Alfons_Mucha_-_1897_-_Bières_de_la_Meuse

Inspiration #1: Alphonse Mucha

What up, fam?

This is the first in a series of my influences outside of comics. Hope you find as much inspiration from these artists and designers as I do… Cheers!

From http://www.bpib.com/illustrat/mucha.htm

“Art Nouveau (“New Art” in French) can trace its beginnings to precepts akin to William Morris’ Arts and Crafts movement in England, the attempt was to eradicate the dividing line between art and audience. Everything could and should be art.”

“Burne-Jones designed wallpaper, Hector Guimard designed metro stations, and Alphonse Mucha designed champagne advertising (at right) and stage sets. Each country had its own name for the new approach and artists of incredible skill and vision flocked to the movement.”

“Mucha produced a flurry of paintings, posters, advertisements, and book illustrations, as well as designs for jewelry, carpets, wallpaper, and theatre sets in what was termed initially the Mucha Style but became known as Art Nouveau (French for ‘new art’). Mucha’s works frequently featured beautiful young women in flowing, vaguely Neoclassical-looking robes, often surrounded by lush flowers which sometimes formed halos behind their heads. In contrast with contemporary poster makers he used pale pastel colors.”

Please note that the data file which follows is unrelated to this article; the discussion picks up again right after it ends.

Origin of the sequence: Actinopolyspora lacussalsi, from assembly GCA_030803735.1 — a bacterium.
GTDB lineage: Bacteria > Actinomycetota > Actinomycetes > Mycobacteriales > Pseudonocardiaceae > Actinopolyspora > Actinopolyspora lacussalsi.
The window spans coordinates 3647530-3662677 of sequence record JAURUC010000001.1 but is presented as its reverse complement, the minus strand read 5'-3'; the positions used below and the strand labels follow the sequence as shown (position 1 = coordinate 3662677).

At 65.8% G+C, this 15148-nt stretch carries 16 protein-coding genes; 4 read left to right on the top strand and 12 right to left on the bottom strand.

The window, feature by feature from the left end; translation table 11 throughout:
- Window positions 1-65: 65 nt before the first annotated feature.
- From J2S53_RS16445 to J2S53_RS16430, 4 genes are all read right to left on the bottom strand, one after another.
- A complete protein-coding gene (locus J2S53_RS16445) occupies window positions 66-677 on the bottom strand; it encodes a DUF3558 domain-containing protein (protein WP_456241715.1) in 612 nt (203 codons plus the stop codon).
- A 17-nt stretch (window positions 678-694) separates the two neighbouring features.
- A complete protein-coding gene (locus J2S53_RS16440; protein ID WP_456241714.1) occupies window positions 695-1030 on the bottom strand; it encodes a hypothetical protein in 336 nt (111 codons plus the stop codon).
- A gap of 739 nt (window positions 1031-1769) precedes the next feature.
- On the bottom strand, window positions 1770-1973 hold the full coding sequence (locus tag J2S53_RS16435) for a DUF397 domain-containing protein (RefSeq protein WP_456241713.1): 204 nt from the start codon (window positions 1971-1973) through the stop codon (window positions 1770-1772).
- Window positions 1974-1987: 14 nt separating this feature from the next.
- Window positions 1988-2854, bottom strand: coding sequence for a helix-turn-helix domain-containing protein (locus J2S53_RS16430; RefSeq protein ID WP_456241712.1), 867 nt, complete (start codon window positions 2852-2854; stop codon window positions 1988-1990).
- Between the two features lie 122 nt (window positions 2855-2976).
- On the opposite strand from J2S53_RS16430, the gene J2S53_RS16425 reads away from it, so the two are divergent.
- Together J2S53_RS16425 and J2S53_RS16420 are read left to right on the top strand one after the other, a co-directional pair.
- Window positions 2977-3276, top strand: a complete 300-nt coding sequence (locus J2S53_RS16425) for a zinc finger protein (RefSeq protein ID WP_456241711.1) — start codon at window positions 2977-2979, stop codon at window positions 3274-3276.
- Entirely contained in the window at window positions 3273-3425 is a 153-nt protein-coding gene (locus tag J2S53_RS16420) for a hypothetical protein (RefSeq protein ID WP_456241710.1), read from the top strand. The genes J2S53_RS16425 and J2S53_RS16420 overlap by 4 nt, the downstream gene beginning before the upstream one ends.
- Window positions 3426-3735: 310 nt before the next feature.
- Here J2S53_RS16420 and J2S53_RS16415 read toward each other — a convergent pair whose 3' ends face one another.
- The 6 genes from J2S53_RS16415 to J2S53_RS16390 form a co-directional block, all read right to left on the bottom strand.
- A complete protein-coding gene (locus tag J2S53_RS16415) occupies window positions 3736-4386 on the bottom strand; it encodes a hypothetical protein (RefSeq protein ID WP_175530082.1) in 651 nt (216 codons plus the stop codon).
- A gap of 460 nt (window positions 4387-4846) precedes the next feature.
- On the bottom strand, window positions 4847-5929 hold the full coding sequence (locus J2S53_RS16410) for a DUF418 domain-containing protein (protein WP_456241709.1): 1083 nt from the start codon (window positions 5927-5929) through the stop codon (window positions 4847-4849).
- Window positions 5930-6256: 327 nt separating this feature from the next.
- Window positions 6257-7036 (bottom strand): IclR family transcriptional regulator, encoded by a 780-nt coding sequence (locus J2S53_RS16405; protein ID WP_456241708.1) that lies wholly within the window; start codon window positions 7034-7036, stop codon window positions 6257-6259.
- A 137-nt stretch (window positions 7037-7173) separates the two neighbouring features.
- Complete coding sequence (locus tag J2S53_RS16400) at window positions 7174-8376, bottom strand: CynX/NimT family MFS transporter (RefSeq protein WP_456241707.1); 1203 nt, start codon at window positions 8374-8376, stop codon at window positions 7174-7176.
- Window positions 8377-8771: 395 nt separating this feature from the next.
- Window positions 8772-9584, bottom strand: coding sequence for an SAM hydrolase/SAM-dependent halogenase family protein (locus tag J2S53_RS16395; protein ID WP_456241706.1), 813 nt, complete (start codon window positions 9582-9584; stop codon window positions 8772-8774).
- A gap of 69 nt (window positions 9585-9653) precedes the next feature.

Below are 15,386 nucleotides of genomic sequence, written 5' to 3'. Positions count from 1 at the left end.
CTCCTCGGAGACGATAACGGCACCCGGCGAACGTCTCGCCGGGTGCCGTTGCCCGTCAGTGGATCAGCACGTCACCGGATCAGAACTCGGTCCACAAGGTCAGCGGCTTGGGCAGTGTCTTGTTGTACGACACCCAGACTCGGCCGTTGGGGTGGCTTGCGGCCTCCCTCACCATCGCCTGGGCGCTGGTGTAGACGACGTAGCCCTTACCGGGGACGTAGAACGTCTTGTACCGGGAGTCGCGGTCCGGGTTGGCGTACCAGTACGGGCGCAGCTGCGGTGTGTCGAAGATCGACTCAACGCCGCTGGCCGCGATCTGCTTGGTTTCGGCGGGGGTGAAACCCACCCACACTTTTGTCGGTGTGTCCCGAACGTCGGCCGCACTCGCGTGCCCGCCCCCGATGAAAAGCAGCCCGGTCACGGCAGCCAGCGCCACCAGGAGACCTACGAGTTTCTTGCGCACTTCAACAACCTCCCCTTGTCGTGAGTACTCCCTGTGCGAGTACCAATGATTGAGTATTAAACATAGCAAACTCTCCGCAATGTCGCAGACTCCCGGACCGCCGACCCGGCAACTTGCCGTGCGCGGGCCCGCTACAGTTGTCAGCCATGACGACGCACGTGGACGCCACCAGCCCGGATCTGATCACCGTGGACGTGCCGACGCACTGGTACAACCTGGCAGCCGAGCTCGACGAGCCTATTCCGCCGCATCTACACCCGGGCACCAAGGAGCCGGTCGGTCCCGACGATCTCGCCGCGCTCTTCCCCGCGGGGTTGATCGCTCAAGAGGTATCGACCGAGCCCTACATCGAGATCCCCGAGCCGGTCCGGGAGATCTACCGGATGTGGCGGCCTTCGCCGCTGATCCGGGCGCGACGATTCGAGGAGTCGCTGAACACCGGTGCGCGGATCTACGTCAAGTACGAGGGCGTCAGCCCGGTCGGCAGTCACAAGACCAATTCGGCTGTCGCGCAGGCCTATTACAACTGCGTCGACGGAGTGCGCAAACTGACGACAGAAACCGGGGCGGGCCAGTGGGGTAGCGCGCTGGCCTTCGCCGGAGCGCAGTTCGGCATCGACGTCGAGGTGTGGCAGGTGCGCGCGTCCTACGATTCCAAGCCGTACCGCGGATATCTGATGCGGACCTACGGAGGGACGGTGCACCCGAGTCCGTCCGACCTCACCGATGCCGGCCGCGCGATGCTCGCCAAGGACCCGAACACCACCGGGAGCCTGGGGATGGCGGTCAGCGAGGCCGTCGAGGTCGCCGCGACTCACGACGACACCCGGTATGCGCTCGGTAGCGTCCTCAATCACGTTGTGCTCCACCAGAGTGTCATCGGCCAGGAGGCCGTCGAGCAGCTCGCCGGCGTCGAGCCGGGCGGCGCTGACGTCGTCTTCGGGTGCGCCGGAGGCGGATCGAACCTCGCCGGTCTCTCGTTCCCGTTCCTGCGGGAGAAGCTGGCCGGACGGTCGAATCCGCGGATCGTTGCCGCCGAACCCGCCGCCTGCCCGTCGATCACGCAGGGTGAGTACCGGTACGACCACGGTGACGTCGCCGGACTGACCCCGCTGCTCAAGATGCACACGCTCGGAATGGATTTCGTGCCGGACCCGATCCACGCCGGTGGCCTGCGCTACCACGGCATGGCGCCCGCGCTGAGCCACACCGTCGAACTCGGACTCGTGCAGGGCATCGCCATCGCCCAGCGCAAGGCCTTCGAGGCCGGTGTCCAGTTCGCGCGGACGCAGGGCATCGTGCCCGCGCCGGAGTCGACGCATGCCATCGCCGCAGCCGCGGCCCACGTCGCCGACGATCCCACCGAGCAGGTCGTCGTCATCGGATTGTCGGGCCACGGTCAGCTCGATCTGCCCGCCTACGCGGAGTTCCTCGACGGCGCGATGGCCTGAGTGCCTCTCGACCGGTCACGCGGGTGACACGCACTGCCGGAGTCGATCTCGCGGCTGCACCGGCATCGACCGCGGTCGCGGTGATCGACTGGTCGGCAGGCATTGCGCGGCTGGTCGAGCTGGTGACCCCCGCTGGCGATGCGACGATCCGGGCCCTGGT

“The 1900 Universal Exhibition in Paris spread the “Mucha style” internationally, of which Mucha said “I think [the Exposition Universelle] made some contribution toward bringing aesthetic values into arts and crafts.” He decorated the Bosnia and Herzegovina Pavilion and collaborated with decorating the Austrian Pavilion. His Art Nouveau style was often imitated. The Art Nouveau style however, was one that Mucha attempted to disassociate himself from throughout his life; he always insisted that rather than maintaining any fashionable stylistic form, his paintings were entirely a product of himself and Czech art. He declared that art existed only to communicate a spiritual message, and nothing more; hence his frustration at the fame he gained by his commercial art, when he most wanted to concentrate on more artistic projects.”


“Mucha’s name became a household word and, though his name is often used synonymously with the new movement in art, he disavowed the connection. Like Sinatra, he merely did it “my way.” His way was based on a strong composition, sensuous curves derived from nature, refined decorative elements and natural colors. The Art Nouveau precepts were used, too, but never at the expense of his vision.”

Mucha is one of the godfathers of illustration. His simple, elegant linework combined with the lush watercolor and very “correct” drawing has influenced such modern comic book as Joe Quesada, P. Graig Russell and Brandon Peterson.

The Organica Lounge CD cover is my homage to Mucha and probably the closest I’ll get to touching the hem of his garment. All due respect to a true master.

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